So I looked around Boston some more to find something that might have been a bit more within the reach of a first-time homebuyer. I went a little bit northeast of Cambridge and found another place that looks like a student special, a 1,725-foot 4+2.5 on a side street. Those bedrooms must be tiny, and there’s basically no yard to speak of. This is priced at just under $400,000 today; in mid 2006, it would have gone for about $450,000, and five years ago, again it would have gone for about $400,000. So even at a lower price point, the historical price curve for the urban market circling Boston is shaped more or less the same — the houses peaked a bit but did not fall below their pre-bubble values.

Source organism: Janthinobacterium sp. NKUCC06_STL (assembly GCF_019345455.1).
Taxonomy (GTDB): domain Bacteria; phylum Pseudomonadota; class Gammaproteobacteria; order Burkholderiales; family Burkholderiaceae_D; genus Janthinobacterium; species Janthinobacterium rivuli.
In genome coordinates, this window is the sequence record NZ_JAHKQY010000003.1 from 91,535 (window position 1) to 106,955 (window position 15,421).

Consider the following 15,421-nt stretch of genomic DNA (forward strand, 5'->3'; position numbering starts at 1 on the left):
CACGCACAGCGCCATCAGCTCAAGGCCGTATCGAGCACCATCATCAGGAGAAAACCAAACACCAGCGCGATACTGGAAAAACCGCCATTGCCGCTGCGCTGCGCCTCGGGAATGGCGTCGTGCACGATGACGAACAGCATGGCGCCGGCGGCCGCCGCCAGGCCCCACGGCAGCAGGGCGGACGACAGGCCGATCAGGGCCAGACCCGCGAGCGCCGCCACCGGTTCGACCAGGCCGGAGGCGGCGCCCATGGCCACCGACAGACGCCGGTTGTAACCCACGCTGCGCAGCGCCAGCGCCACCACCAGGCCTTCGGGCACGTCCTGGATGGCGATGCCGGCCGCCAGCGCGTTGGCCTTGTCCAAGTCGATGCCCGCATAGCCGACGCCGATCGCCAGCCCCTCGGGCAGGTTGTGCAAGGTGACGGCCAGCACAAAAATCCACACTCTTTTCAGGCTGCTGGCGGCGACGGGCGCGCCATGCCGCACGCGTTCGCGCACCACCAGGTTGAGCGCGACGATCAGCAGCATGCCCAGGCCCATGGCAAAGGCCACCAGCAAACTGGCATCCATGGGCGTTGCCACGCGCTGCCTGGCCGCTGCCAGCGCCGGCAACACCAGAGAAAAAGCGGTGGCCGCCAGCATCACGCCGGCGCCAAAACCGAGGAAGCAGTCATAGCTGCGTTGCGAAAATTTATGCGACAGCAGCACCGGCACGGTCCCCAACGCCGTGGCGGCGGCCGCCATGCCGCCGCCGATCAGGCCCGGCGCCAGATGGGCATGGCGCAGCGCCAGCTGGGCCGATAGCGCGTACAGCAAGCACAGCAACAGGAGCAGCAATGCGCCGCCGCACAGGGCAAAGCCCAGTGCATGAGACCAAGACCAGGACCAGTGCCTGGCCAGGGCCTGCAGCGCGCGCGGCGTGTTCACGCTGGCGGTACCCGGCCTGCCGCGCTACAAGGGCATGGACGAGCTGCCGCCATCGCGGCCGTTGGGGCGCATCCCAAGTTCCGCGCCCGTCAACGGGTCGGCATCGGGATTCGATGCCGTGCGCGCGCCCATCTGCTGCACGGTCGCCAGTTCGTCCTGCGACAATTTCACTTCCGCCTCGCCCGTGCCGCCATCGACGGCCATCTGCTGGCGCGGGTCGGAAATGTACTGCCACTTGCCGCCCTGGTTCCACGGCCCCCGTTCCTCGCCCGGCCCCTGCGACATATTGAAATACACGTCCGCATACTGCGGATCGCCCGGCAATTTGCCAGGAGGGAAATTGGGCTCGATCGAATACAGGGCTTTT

If you buy a house in 2005 and sell it in 2006, you’re doing something very close to speculation, and that’s a risk. No one is saying that a speculator shouldn’t absorb the losses of that risk if things don’t work out, just like the speculator could theoretically pocket the gains if the risk did work out. What about buying in 2005 and selling in 2007, a two-year ownership gap? That’s still close to speculation in the residential real estate market. Five years? Ten? At some point it stops being a short-term speculation and starts being a long-term investment. Where does that line get crossed? I ask because in Boston, it looks like the longer-term your investment was, the less risk you faced, even in the middle of the go-go 2000’s. The same was true in Tennessee, and I’m beginning to think that the same was true pretty much everywhere.